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Being considered as the one where it all came together for the first time will always be a valuable argument in its favour and it will always remain a reason for casual film fans to consider it one of the best.
It is very recongnisable and iconic to its very core. That being said, for me it's never been a favourite, though I've always felt 'urged' to put in near the top just because of its stature.
I've decided not to do that anymore. In terms of enjoyment GF sits near the 15th place for me. It's fine, but there are other Bond films I like better. It may have been the first to put all the pieces together, but I think others have done it better.
Particularly the Kentucky ranch scenes put my enjoyment of it to the test. It's a dull location, Bond sits around in his cell most of the time, Felix is easily mislead, the gangsters are brought up and killed off for no reason at all and the barn scene is even for 1964 rather tasteless.
There is also much to like in this film of course, but I can't say it comes anywhere near my top 10.
At the most basic level he’s lucky that bullets fired at him by goons tend to miss.
I don’t think the general praise for GF has much to do with Bond’s role in the storyline, though. The praise has more to do with Connery, the villains, the titles, Shirley Bassey, the ejector seat, the Fort Knox set, in general the overall air of early 1960s cool, something that can never be remade or recaptured because times have changed.
Everything that is cool about Bond, and the 60's, is captured here. Every scene now plays out like a classic - Connery entering GF's hotel room and introduces himself to Jill on the balcony, the painted corpse, the intro to Q and the Aston, the golf scene, the car chase, Bond tied on the table, the famous line from GF.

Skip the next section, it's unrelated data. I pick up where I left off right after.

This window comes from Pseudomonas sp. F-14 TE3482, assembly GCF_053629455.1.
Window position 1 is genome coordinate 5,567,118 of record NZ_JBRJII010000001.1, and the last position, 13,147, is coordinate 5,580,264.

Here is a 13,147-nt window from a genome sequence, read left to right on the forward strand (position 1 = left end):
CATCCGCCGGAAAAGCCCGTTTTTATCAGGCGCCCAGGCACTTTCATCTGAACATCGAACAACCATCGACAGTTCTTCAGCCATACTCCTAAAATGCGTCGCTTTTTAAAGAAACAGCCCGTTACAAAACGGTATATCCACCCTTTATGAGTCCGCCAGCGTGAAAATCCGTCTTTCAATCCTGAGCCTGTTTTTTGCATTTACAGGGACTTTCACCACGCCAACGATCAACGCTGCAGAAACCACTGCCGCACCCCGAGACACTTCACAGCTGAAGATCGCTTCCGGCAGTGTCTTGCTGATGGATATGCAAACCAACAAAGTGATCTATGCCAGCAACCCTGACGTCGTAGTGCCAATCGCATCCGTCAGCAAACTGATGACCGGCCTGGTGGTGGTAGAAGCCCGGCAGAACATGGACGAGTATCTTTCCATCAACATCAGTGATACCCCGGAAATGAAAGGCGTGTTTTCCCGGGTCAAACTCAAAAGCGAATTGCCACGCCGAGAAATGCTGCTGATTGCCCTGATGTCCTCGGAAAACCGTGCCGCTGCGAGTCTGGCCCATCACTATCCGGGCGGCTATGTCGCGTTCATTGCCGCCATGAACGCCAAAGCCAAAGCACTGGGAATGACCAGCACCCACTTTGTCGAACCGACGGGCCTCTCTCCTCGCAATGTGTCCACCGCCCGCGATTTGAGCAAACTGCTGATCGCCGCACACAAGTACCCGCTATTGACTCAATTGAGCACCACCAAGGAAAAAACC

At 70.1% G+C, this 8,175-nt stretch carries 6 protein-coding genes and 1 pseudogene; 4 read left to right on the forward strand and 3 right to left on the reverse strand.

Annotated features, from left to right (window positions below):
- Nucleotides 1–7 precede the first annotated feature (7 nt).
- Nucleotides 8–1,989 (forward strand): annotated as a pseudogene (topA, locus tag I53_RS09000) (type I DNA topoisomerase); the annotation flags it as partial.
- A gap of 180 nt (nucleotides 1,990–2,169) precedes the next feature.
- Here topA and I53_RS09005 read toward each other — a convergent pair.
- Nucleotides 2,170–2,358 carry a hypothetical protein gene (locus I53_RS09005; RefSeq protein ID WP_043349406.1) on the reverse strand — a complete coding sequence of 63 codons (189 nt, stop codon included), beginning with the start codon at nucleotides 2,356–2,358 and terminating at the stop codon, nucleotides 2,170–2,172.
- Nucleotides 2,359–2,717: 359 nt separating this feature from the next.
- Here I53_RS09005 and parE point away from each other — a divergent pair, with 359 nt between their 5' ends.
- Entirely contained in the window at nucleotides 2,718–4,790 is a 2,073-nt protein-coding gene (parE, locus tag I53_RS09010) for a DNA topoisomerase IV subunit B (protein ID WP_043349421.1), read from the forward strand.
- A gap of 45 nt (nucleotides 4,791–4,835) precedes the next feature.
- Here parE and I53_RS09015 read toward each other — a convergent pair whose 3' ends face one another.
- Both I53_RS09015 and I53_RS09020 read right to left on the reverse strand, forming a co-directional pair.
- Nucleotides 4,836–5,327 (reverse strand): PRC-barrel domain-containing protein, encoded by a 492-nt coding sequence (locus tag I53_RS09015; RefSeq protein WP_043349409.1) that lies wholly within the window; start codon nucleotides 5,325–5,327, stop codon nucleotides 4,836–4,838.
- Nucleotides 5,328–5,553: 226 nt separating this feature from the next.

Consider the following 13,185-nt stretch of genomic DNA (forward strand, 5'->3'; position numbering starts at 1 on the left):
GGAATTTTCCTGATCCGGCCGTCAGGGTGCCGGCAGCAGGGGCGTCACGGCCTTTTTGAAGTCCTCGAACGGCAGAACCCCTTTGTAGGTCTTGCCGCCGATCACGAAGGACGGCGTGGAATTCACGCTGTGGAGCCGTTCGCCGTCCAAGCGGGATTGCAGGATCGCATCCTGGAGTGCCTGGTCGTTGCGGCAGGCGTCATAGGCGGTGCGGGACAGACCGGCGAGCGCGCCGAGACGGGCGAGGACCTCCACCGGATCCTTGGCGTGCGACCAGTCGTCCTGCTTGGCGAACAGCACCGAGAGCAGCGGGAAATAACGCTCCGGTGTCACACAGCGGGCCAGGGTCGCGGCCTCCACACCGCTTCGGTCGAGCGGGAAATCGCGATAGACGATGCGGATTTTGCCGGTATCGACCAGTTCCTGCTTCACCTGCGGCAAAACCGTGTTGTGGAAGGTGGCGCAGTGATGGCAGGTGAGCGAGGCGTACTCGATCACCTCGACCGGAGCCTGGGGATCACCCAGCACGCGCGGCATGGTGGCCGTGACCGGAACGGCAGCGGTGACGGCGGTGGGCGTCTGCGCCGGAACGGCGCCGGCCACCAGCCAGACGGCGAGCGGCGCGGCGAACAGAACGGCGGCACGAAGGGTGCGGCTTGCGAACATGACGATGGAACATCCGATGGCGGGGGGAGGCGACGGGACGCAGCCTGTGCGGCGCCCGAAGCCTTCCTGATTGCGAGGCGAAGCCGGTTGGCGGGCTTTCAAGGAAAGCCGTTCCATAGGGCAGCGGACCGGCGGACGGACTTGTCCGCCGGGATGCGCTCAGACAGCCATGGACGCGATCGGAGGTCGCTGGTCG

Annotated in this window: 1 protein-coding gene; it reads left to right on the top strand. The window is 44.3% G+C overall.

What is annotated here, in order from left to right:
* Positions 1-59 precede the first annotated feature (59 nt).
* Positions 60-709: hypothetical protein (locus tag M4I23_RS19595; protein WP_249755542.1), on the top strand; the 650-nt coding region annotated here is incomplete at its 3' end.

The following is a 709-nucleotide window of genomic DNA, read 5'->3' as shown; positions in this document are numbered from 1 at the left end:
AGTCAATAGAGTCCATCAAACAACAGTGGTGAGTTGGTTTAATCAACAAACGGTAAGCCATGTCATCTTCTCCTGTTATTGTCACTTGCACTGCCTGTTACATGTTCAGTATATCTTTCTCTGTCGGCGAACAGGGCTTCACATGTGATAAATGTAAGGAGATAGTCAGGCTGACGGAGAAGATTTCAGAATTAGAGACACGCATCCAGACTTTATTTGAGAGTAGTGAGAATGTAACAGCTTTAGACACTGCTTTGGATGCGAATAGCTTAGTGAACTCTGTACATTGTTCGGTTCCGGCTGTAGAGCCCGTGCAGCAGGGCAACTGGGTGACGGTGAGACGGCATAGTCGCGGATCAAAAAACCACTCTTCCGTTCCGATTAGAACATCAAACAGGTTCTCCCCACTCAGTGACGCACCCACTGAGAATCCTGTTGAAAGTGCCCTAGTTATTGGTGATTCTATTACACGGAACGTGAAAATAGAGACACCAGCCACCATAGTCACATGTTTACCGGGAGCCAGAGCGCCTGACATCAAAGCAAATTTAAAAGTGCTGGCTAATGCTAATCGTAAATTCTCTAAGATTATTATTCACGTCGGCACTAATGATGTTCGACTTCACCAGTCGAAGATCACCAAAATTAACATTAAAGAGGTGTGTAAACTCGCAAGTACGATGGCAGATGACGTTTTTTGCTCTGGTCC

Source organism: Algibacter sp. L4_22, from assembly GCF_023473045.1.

Admittedly the film loses some of its appeal in the last part, once Bond is caught and held at the ranch, but even then there are still memorable scenes - the barn, Oddjob's pressing engagement, Bond's fight with Oddjob at Fort Knox, Bond fighting GF on the plane.
But for all its faults, the classic memorable scenes far outweigh them. And the faults really are in the minority compared to many other Bond films.
There is no explanation. It's one of many plot holes in the film.
It also makes no sense that be would construct an elaborate death for one of the goons when they are all supposed to die anyway.
He just wants an audience to recognize how brilliant he is.
However, that would be like doing a KING KONG remake and placing the Empire State Building in Los Angeles.
The Auric Stud scenes do have a Pinewood back lot feel, though and some of the Kentucky footage is Miami.
I always liked the 2nd half of the film, though.
Are you trying to assert that his talent with the fair sex is NOT in Bond's skill set? I assure you, it definitely is one of his top skills...
I've honestly always found the film a bit of a struggle. It stops in all the wrong places for me.
I would've tried to make Jill and Tilly more involved in the plot. They're both in and out before we even know what Goldfinger's plot is. A lot of fans say they find Thunderball boring. I'd have to disagree. I think Thunderball stops in all the right places and is a good film outside of the James Bond series, Goldfinger not so much.
Yea it's a skill he has but turning Pussy Galore was pure luck. That is the allure of GoldFinger. Bond keeps failing objectives only to be liberated by luck that he is actually succeeding. Goldfinger is like 90% luck and 10% skill.